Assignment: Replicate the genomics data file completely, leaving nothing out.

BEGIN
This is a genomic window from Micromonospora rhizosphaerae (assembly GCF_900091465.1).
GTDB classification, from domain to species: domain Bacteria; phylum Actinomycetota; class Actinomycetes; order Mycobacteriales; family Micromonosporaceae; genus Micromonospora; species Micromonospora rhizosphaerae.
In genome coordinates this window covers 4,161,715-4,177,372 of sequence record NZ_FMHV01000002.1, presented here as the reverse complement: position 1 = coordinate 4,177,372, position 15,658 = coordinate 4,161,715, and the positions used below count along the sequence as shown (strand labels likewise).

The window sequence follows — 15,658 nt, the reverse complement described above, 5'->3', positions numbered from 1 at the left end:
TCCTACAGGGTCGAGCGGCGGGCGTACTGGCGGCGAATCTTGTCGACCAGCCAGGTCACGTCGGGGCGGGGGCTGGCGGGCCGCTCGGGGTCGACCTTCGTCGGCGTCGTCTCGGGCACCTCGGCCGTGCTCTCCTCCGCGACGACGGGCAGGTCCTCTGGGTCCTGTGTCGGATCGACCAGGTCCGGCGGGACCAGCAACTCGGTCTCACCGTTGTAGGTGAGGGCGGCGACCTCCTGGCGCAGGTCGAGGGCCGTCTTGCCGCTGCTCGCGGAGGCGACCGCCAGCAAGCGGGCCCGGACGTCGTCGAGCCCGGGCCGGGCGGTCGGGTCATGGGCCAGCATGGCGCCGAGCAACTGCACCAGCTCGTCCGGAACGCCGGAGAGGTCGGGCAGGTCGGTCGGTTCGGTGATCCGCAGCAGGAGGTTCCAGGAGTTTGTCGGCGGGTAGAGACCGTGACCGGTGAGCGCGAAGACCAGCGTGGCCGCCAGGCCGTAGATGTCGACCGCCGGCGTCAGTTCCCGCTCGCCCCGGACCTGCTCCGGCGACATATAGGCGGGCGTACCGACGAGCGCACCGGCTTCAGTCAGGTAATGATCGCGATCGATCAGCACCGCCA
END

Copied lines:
This is a genomic window from Micromonospora rhizosphaerae (assembly GCF_900091465.1).
GTDB classification, from domain to species: domain Bacteria; phylum Actinomycetota; class Actinomycetes; order Mycobacteriales; family Micromonosporaceae; genus Micromonospora; species Micromonospora rhizosphaerae.
In genome coordinates this window covers 4,161,715-4,177,372 of sequence record NZ_FMHV01000002.1, presented here as the reverse complement: position 1 = coordinate 4,177,372, position 15,658 = coordinate 4,161,715, and the positions used below count along the sequence as shown (strand labels likewise).

The window sequence follows — 15,658 nt, the reverse complement described above, 5'->3', positions numbered from 1 at the left end:
TCCTACAGGGTCGAGCGGCGGGCGTACTGGCGGCGAATCTTGTCGACCAGCCAGGTCACGTCGGGGCGGGGGCTGGCGGGCCGCTCGGGGTCGACCTTCGTCGGCGTCGTCTCGGGCACCTCGGCCGTGCTCTCCTCCGCGACGACGGGCAGGTCCTCTGGGTCCTGTGTCGGATCGACCAGGTCCGGCGGGACCAGCAACTCGGTCTCACCGTTGTAGGTGAGGGCGGCGACCTCCTGGCGCAGGTCGAGGGCCGTCTTGCCGCTGCTCGCGGAGGCGACCGCCAGCAAGCGGGCCCGGACGTCGTCGAGCCCGGGCCGGGCGGTCGGGTCATGGGCCAGCATGGCGCCGAGCAACTGCACCAGCTCGTCCGGAACGCCGGAGAGGTCGGGCAGGTCGGTCGGTTCGGTGATCCGCAGCAGGAGGTTCCAGGAGTTTGTCGGCGGGTAGAGACCGTGACCGGTGAGCGCGAAGACCAGCGTGGCCGCCAGGCCGTAGATGTCGACCGCCGGCGTCAGTTCCCGCTCGCCCCGGACCTGCTCCGGCGACATATAGGCGGGCGTACCGACGAGCGCACCGGCTTCAGTCAGGTAATGATCGCGATCGATCAGCACCGCCA